NOTE: Due to precautions being taken in the interest of community safety during the COVID-19 outbreak, this in-person course will be hosted online. Online meetings will use our video chat platform. You will need to use Google Chrome and a computer to join your class meetings. Please contact us at [email protected] if you have any questions or concerns.
"Comics work the way the brain works. Pictures-signs mixed with little bits of language. Past, present and future all scrambled and butted up against each other—the perfect medium for depicting memory." – Art Spiegelman
Why are comics—the playground of super heroes and furry friends—so hospitable to writing true, personal stories? In this six week course, we will explore the unique way comics map memory in order to tell stories about the past. Together we will learn and “borrow” the graphic storytelling techniques of genre bending comic masters to tell our own stories. You may come with a story you’re dying to tell, or you may discover one through this course.
Emphasis will be on process, exploration through guided exercises, and imitation of established styles. Each student will be formally workshopped once, and informal sharing of work in process will occur throughout. Students will leave with one draft of a graphic essay, or the first chapter of something longer—and a sense of where that work might lead.
Previous students are welcome back to the workshop! New students may be writers and artists of all levels. Even if you have very little experience with drawing, you're encouraged to enroll—there are many ways to tell stories with pictures.
- One-on-one meeting for individual conference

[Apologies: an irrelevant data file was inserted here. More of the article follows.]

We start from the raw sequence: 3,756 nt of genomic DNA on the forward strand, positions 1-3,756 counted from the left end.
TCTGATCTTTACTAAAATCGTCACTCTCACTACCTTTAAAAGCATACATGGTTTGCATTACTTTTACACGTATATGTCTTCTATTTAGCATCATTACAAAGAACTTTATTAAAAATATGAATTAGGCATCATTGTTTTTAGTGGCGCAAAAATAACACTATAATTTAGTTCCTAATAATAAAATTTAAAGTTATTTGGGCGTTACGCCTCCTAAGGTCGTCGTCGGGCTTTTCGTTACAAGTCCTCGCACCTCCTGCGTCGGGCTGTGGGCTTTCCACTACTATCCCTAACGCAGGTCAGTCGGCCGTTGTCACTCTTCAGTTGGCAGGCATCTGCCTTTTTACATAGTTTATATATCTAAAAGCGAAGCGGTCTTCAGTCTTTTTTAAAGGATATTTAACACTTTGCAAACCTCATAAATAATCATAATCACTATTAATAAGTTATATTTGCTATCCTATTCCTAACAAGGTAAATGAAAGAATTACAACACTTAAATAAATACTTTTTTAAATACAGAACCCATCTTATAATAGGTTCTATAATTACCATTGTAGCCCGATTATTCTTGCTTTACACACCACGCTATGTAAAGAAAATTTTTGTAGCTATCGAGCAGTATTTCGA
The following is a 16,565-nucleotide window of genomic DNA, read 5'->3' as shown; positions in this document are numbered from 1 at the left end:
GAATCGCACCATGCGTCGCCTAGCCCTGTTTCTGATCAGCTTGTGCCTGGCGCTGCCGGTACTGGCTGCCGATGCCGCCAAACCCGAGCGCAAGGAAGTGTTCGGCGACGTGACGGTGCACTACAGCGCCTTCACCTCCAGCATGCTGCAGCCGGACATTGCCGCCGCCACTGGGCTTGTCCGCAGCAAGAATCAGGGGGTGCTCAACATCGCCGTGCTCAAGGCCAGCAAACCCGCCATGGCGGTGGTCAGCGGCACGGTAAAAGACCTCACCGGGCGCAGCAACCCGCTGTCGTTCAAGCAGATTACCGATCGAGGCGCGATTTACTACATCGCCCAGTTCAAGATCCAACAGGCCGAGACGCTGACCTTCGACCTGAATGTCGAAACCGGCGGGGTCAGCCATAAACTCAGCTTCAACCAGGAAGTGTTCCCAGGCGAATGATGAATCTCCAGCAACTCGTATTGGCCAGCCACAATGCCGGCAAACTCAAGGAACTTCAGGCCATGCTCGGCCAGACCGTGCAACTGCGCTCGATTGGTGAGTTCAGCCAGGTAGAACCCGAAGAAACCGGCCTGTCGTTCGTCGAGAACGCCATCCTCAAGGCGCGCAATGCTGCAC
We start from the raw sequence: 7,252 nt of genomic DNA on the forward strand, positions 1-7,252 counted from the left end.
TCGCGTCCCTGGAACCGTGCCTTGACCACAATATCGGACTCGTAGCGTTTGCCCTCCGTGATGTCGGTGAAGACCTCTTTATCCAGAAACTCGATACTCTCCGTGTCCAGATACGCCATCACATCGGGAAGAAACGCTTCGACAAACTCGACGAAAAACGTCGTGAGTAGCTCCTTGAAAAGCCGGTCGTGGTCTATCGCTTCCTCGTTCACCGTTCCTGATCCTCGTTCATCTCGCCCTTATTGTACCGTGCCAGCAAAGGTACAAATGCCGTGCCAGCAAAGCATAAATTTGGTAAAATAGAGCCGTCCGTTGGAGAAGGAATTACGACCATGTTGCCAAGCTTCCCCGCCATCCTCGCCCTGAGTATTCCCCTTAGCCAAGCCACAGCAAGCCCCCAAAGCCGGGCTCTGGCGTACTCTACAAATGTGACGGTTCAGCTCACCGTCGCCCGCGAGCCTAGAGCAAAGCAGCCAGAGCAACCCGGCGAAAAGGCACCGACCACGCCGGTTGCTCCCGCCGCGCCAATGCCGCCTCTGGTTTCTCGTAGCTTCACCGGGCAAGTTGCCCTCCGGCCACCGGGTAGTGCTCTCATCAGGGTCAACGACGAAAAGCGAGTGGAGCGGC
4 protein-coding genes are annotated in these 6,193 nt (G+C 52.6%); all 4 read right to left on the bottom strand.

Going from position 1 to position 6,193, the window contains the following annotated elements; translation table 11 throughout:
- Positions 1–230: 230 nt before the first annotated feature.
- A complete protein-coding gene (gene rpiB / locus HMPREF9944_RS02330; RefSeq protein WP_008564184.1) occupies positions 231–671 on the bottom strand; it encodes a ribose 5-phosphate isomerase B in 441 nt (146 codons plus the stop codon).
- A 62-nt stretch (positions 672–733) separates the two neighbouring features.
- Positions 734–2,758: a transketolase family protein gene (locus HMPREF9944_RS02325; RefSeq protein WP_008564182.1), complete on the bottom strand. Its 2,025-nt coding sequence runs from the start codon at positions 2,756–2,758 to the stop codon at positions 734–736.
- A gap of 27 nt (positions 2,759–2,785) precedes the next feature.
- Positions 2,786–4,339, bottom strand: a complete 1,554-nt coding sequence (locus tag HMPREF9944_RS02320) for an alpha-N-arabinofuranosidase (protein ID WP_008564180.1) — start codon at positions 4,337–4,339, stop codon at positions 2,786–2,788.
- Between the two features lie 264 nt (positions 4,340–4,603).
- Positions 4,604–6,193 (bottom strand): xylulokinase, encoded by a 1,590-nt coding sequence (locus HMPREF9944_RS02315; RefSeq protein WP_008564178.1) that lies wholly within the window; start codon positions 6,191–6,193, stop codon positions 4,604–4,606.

- One draft of a graphic essay, or the first chapter to a longer work
- Learn tools and skills from graphic-storytelling masters
- A better understanding of visual narratives and how to apply those techniques to your own work
- Access to Catapult's list of writing opportunities and important submission deadlines, as well as a 10% discount on all future Catapult classes
- Reading peer drafts (two peers per week, beginning in the 2nd or 3rd week of class) and coming to class with written notes to share
- Drafting and submitting one graphic work-in-progress
- Optional: Take-home reading (published graphic work)
Amy Kurzweil is a New Yorker cartoonist and the author of Flying Couch: a graphic memoir (a New York Times Editor's Choice and a Kirkus Best Memoir of 2016). Her writing, comics, and cartoons have also appeared in The Believer Magazine, Longreads, Lit Hub, Wired, Moment Magazine, Catapult, and many other places. She teaches widely and lives in Brooklyn.
“My relationship to writing and drawing has changed significantly. I am now able to better express myself through words and use symbolism in my visuals to convey a message.”
"FLYING COUCH is perfect. It’s perceptive, emotionally on point, surprising and funny in its details, told in an intuitive way that’s completely direct, and about something that matters. This is an important book."
"Amy Kurzweil’s moving debut is a story of trauma and survival, and a search for identity and belonging. Fluctuating, in words and images, from the bubbly to the intense, this graphic memoir exposes the complicated and powerful ways we are shaped by the histories and relationships that anchor us."
"I read FLYING COUCH in one sitting, without moving, literally laughed and literally cried."
"FLYING COUCH is a moving, intricate story of identity and family history."
"Amy’s class became a really comfortable place to share stories without fearing judgment."
“Amy was truly one of the best teachers I've ever had. One thing I'll remember is how well she was able to communicate and breakdown concepts. She taught us to look even closer at language and illustration.”
"Amy was awesome. I’m not a visual artist but she was so welcoming and encouraging. She focused on important aspects of the medium (composition and narrative) to tell a story."